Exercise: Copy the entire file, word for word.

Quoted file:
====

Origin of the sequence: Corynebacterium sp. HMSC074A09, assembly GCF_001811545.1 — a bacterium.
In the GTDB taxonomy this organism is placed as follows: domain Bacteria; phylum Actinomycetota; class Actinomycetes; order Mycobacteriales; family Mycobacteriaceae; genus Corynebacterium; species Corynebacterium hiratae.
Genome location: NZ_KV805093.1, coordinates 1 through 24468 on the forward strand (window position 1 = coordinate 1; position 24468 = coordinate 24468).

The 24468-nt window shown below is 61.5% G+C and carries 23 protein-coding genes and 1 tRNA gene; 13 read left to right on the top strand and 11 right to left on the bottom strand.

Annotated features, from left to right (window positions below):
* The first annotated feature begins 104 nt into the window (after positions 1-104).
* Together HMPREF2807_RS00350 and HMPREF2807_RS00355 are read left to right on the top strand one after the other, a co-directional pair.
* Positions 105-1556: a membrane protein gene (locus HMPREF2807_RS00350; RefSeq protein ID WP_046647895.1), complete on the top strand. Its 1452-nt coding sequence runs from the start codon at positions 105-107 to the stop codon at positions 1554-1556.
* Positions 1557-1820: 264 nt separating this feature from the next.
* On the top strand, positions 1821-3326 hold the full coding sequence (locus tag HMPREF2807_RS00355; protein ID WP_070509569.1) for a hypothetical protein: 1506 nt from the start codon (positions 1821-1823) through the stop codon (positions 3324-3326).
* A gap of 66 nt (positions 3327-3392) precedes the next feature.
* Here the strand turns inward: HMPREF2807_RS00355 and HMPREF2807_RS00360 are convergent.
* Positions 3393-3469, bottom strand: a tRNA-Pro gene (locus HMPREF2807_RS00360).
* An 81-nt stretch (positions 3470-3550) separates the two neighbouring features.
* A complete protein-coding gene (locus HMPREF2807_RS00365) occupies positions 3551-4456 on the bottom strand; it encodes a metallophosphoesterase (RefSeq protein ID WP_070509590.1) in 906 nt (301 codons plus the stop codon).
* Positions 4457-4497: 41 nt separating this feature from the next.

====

Origin of the sequence: Corynebacterium sp. HMSC074A09, assembly GCF_001811545.1 — a bacterium.
In the GTDB taxonomy this organism is placed as follows: domain Bacteria; phylum Actinomycetota; class Actinomycetes; order Mycobacteriales; family Mycobacteriaceae; genus Corynebacterium; species Corynebacterium hiratae.
Genome location: NZ_KV805093.1, coordinates 1 through 24468 on the forward strand (window position 1 = coordinate 1; position 24468 = coordinate 24468).

The 24468-nt window shown below is 61.5% G+C and carries 23 protein-coding genes and 1 tRNA gene; 13 read left to right on the top strand and 11 right to left on the bottom strand.

Annotated features, from left to right (window positions below):
* The first annotated feature begins 104 nt into the window (after positions 1-104).
* Together HMPREF2807_RS00350 and HMPREF2807_RS00355 are read left to right on the top strand one after the other, a co-directional pair.
* Positions 105-1556: a membrane protein gene (locus HMPREF2807_RS00350; RefSeq protein ID WP_046647895.1), complete on the top strand. Its 1452-nt coding sequence runs from the start codon at positions 105-107 to the stop codon at positions 1554-1556.
* Positions 1557-1820: 264 nt separating this feature from the next.
* On the top strand, positions 1821-3326 hold the full coding sequence (locus tag HMPREF2807_RS00355; protein ID WP_070509569.1) for a hypothetical protein: 1506 nt from the start codon (positions 1821-1823) through the stop codon (positions 3324-3326).
* A gap of 66 nt (positions 3327-3392) precedes the next feature.
* Here the strand turns inward: HMPREF2807_RS00355 and HMPREF2807_RS00360 are convergent.
* Positions 3393-3469, bottom strand: a tRNA-Pro gene (locus HMPREF2807_RS00360).
* An 81-nt stretch (positions 3470-3550) separates the two neighbouring features.
* A complete protein-coding gene (locus HMPREF2807_RS00365) occupies positions 3551-4456 on the bottom strand; it encodes a metallophosphoesterase (RefSeq protein ID WP_070509590.1) in 906 nt (301 codons plus the stop codon).
* Positions 4457-4497: 41 nt separating this feature from the next.